- The report also outlined questionable retirement allowances to executives such as James, an expensive life insurance policy, and cash payments in lieu of vacation days worth “at a minimum, several hundreds of thousands of dollars.”
- Former employees of the legislature also spoke up to Plecas about rampant corruption and abuse of authority in the legislature. Over the last several months, “an alarming number” of former legislature employees have contacted Speaker Darryl Plecas to say they were improperly fired after voicing concerns about “corruption” involving taxpayers’ money, says the Speaker’s chief of staff.
- “They have described corruption, they have also described being terminated for what is alleged to be asking questions,” Alan Mullen said in an exclusive interview with Postmedia this week.
- “They allege and quote being instructed: ‘Don’t ask questions. If you do, you’re gone.’ Questions about financial records, expenses, trips. … (They were) told to delete documents.”
- Employees from nearly every legislature department have told similar stories, and without collaborating with each other, Mullen added. There was one political staffer mentioned in Plecas’ report who believed he had been fired for raising concerns about alleged improper expense claims by an MLA. The 20 or so people who have come forward worked for the legislature — not for politicians — in various departments that could include finance, human resources, the library, and Hansard transcriptions.
- After reviewing Plecas’ report, MLAs from all parties voted unanimously for a “workplace review,” which Mullen said could include looking at installing anti-harassment and anti-bullying policies.
- What with the probe into money laundering in casinos, all the troubles with criminals in real estate, and now rampant corruption in the legislature itself, it's clear that BC isn't all sunshine and daisies, despite the unseasonably warm winter weather. There are major problems that need fixing. The only question is, who will do it?
- Covington Catholic High School
- A small place in northern Kentucky was thrust into the news world wide last weekend.
- Last weekend a video went viral of a standoff between Covington Catholic High School junior Nick Sandmann and a Native American elder.
- The immediate rush of the story was that he was a racist and bigot because he was wearing one of the iconic Make America Great Again hats.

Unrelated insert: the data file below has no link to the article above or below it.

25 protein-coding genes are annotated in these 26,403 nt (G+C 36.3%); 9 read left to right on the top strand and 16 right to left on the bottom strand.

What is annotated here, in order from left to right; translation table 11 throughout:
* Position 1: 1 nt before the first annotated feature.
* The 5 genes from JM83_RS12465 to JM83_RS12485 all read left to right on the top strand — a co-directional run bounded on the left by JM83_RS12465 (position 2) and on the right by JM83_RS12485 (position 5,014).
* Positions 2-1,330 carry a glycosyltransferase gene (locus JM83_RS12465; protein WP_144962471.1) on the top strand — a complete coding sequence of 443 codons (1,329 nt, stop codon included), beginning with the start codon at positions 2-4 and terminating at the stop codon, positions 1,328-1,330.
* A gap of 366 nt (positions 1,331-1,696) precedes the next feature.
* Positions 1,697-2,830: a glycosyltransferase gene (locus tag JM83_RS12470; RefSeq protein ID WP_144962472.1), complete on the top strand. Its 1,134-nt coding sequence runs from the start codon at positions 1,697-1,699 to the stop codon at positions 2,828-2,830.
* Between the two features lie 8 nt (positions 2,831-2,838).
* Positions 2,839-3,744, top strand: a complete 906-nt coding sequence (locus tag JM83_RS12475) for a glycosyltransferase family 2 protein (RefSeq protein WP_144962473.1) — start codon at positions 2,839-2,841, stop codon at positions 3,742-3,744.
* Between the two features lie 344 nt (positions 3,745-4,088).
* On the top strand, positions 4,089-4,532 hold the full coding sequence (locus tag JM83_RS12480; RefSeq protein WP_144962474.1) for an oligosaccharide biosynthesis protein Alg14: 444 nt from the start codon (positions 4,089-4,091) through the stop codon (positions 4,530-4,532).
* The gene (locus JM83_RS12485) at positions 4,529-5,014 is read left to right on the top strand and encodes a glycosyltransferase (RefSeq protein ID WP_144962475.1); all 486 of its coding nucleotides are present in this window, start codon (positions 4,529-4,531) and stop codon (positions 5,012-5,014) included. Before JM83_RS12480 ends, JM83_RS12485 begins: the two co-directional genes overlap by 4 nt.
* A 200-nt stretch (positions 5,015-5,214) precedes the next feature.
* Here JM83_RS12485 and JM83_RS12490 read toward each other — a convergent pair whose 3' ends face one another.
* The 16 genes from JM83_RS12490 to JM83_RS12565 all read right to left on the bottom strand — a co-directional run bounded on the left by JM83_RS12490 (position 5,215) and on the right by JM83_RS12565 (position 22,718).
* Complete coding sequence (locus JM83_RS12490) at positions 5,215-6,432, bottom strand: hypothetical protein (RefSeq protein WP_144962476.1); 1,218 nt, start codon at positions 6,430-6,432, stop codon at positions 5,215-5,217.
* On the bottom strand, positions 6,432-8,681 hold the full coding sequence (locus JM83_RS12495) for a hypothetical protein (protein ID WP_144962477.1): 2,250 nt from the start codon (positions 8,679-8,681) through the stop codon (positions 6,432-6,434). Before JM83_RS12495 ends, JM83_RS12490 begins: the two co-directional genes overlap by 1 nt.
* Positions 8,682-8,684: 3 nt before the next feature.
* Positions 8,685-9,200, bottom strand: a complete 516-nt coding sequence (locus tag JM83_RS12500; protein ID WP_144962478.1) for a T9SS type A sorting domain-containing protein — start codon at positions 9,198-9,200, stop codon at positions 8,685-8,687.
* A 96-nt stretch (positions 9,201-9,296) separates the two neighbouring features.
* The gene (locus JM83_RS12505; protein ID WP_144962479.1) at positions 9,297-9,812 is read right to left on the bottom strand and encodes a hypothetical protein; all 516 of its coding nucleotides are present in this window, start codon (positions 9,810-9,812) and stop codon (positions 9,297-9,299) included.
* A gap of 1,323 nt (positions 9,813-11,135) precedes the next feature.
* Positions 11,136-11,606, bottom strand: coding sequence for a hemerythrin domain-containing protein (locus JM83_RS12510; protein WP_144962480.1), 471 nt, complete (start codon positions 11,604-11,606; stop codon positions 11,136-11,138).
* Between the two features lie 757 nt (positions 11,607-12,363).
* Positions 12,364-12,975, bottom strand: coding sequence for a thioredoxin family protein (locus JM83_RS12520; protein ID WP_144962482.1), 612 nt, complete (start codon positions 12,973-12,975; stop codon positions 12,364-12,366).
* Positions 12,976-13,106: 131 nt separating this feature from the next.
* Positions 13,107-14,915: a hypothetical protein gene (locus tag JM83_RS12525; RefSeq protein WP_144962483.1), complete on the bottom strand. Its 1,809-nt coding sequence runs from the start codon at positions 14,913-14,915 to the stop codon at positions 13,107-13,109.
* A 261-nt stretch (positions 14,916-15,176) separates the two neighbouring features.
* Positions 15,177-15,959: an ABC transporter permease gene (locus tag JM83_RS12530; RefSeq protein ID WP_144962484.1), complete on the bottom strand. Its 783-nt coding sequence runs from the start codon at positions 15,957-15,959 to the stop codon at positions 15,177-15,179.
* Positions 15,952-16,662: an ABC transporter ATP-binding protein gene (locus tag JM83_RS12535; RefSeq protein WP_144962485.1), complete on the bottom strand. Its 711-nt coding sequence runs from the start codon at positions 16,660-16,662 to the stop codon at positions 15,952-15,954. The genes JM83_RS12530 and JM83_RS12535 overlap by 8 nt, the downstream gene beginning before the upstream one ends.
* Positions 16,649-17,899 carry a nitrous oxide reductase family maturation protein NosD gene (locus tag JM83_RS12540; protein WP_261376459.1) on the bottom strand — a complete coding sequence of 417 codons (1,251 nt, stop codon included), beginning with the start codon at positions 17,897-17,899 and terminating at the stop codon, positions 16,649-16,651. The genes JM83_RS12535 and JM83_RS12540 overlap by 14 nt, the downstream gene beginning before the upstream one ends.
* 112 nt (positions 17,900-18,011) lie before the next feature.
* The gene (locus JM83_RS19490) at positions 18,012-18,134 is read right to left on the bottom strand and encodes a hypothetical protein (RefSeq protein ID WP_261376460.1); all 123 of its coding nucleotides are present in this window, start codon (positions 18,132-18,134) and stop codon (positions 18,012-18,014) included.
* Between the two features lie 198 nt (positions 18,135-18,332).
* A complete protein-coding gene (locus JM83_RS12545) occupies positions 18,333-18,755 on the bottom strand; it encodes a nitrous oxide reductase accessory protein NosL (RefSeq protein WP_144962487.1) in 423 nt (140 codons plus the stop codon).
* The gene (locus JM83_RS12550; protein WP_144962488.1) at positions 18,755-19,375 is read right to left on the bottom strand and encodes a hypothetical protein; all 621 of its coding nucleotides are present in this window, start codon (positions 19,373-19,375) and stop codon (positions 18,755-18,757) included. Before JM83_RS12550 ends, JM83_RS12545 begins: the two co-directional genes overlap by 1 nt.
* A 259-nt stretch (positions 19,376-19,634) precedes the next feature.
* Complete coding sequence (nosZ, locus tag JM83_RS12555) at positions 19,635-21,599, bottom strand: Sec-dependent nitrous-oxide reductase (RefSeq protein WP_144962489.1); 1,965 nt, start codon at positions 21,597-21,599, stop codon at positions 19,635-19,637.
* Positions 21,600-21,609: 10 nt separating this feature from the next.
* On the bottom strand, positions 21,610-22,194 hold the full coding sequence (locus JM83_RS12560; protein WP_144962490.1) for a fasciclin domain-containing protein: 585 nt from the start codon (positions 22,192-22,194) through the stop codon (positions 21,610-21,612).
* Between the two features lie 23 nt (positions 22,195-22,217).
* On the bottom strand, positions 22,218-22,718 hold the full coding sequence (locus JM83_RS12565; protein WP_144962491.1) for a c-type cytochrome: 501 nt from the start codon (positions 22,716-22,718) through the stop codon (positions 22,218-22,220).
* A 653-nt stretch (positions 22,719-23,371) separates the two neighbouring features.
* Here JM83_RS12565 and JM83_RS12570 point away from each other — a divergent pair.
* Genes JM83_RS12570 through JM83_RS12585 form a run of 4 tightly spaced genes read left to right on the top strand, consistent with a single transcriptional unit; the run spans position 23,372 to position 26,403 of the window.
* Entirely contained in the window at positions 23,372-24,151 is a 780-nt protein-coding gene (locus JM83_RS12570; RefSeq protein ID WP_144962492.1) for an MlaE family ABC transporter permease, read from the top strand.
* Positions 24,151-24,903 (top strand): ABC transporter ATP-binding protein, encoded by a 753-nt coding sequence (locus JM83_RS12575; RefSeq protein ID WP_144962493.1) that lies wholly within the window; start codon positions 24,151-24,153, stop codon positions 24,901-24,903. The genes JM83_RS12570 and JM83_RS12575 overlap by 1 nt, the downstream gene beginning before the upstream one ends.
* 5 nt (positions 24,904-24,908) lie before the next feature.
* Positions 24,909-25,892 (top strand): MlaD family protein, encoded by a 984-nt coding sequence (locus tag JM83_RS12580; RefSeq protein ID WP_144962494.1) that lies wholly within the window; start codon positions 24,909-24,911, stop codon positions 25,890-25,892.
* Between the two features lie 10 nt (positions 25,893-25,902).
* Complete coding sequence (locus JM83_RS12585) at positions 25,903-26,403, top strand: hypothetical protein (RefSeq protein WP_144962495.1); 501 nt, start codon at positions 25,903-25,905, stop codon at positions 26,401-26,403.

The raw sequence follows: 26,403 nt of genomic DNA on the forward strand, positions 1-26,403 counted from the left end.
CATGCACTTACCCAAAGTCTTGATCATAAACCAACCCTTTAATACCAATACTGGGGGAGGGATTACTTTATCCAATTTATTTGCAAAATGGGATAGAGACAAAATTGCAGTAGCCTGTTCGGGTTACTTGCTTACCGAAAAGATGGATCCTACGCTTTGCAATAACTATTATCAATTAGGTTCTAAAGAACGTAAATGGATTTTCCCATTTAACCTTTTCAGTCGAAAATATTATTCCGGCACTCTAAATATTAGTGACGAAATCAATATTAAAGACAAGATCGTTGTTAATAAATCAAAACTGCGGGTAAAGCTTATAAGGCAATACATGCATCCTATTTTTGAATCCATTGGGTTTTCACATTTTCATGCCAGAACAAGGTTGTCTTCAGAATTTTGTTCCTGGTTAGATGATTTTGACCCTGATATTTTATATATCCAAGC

- Reuters ran with a headline “Students in Trump hats mock Native American”
- CNN ran with “Teens in Make America Great Again hats taunted a Native American elder at the Lincoln Memorial”
- The students in question were attending the March for Life rally in Washington DC which protests abortion.
- As CNN puts it, “Videos of the confrontation show a smiling young man in a red Make America Great Again hat standing directly in front of the man, who was playing a drum and chanting. Other kids could be seen laughing, jumping around and making fun of the chants.”
- Another student from the University of the District Columbia who shot the video said she did not feel safe.
- The Native American in question, Nathan Phillips was seen on video banging his drum and was originally thought to have been surrounded by the boys from Covington.
- The media pursued this angle for a good 2–3 days until it was so broken that if it were a boat it couldn’t hold water.
- What actually happened…
- Footage later revealed showed that Mr. Phillips actually approached the students in an attempt to diffuse a situation that he saw where the teens from Covington Catholic and other Native American demonstrators were being harassed by a group of Black Hebrew Israelites.
- In response to this, the boys from Covington asked their chaperone if they could do a school cheer, this is when Nathan Phillips came in trying to defuse the situation with his drum and traditional song.
- Black Hebrew Israelites are a group of African Americans who believe that they are descendants of ancient Israelites. They are known to practice varying degrees of Christianity and Judaism.
- By the time the media had issued their corrections and retractions, the damage was done.
- Nick Sandmann was stalked online and his personal information was found in an attempt to name and shame him. He and his family were harassed and ultimately received death threats.
- The school was even considering expulsion. And now there is a campaign to have the diocese at the school replaced and the parents of the students are looking at suing the media.
- Robyn Urback writing for CBC put it best, “this also ought to be a wake-up call for progressives, who, until about 15 minutes ago, lectured supporters of U.S. President Donald Trump about the ruthlessness of mobs, about scapegoating and about abject cruelty. Comedian Kathy Griffin called on her two million Twitter followers to “name these kids,” having seemingly forgotten about her previously expressed disdain for efforts to ruin someone’s life via online pile-on. Others suggested a school shooting would be appropriate at Covington Catholic High School.”
- There is no one perfect in this story but…
- The fact that Nick was smiling and wearing a MAGA hat made him worthy of this targeted attack in the eyes of many.
- Reza Aslan, a religious scholar tweeted, “Have you ever seen a more punchable face than this kid’s?”
- We also see that we are very much in a world where the news media runs with a viral story on social media just because it’s that, viral.
- As we have talked about before at Western Context, the media today is about likes, page views, and ultimately ad revenue. If you can’t compete in that area you won’t stay afloat.
- Today even if you read it or watch it on CNN, Fox News, or here in Canada on CBC or Global, you need to be wary of what you’re hearing and be mindful of the full context.
- That is our mission.
- John McCallum, as of today, is no longer Canada's ambassador to China. After a week of being under fire for Pro-China comments, he was fired today by Justin Trudeau, or in political speak, from Trudeau himself: "Last night I asked for and accepted John McCallum's resignation as Canada's Ambassador to China."